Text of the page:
Salah El Mestikawy, PhD, a researcher at The Douglas Institute, along with his research team, have received $1.5 million to explore the dual signalling capacity of neurons. This research grant is one of five new Multi-Investigator Research Initiative (MIRI) grants awarded by Brain Canada with funds from the Canada Brain Research Fund and Partners. The Douglas team will work with colleagues at the University of Western Ontario.
In 2002, El Mestikawy and his team discovered that some neurons utilized not one, but two neurotransmitters to communicate with other neurons. “Our research has shown that neurons transmitting signals using primarily serotonin or acetylcholine also use glutamate as a second transmitter. This ‘cellular bilingualism’ could have a significant impact on our understanding and management of certain mental illnesses,” he explained. El Mestikawy, also a professor at McGill University’s Faculty of Medicine, holds a Canada Research Chair in Neurobiology.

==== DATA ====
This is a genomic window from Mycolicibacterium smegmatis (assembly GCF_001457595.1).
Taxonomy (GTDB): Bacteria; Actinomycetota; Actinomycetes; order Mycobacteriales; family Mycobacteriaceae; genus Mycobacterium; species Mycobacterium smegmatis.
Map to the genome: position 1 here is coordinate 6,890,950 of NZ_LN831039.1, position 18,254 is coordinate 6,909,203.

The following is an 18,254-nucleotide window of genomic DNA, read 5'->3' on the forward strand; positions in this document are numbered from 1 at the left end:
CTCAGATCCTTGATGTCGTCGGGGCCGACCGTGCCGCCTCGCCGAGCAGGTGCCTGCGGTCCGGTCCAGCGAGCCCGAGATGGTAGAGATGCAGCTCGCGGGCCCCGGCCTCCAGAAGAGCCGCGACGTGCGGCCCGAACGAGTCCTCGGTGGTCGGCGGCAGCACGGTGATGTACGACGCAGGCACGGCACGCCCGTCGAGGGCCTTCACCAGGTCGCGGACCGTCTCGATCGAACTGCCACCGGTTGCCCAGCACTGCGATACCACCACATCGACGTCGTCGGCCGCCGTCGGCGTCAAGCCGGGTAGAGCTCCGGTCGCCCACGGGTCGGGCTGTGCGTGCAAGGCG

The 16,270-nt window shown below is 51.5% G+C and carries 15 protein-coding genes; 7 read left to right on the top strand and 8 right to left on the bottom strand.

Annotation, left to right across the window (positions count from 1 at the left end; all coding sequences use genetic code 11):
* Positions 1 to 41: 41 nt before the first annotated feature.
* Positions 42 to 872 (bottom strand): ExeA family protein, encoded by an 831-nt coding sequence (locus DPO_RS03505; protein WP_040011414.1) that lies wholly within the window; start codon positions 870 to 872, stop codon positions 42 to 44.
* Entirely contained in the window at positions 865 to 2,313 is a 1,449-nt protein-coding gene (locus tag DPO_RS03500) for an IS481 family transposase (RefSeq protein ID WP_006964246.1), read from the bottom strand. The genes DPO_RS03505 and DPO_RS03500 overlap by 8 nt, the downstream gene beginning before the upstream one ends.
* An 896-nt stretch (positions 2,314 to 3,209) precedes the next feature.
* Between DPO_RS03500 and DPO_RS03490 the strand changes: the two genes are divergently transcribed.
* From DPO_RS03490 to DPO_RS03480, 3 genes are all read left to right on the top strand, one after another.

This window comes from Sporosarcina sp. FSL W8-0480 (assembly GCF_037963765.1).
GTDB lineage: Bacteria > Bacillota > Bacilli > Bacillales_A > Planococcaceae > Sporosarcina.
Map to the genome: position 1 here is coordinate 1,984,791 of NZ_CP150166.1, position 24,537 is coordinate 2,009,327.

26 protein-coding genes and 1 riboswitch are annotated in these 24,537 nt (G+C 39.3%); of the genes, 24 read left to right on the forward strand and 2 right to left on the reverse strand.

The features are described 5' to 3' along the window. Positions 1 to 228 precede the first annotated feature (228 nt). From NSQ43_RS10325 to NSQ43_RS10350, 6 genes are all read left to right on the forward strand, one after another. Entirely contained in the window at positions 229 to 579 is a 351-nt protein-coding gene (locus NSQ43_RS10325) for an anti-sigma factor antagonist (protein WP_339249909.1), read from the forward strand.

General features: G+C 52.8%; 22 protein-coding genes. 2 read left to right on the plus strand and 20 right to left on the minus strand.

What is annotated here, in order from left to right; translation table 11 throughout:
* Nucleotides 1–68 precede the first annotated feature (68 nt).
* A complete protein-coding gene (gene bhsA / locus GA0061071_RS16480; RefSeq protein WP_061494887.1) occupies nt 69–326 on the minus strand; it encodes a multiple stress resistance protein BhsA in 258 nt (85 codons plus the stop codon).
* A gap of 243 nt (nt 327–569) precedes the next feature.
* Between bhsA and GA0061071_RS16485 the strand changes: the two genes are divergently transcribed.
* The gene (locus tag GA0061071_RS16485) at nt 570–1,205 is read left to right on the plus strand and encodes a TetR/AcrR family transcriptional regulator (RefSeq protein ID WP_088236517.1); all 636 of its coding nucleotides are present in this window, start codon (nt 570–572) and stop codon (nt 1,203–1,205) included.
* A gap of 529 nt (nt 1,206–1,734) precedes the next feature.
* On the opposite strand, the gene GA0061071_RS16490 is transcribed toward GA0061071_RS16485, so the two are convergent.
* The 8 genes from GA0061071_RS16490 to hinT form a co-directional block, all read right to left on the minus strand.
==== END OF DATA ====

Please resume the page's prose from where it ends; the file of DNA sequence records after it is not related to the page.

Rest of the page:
The purpose of MIRI grants is to accelerate novel research and reduce the social and economic burden of neurological and mental health problems through prevention, early diagnosis, and treatment.
In 2013, MIRI grants were awarded for 10 research initiatives, including one on the epigenetic effects of adversity by Gustavo Turecki, MD, PhD, and Michael Meaney, PhD, both of whom are researchers at the Douglas.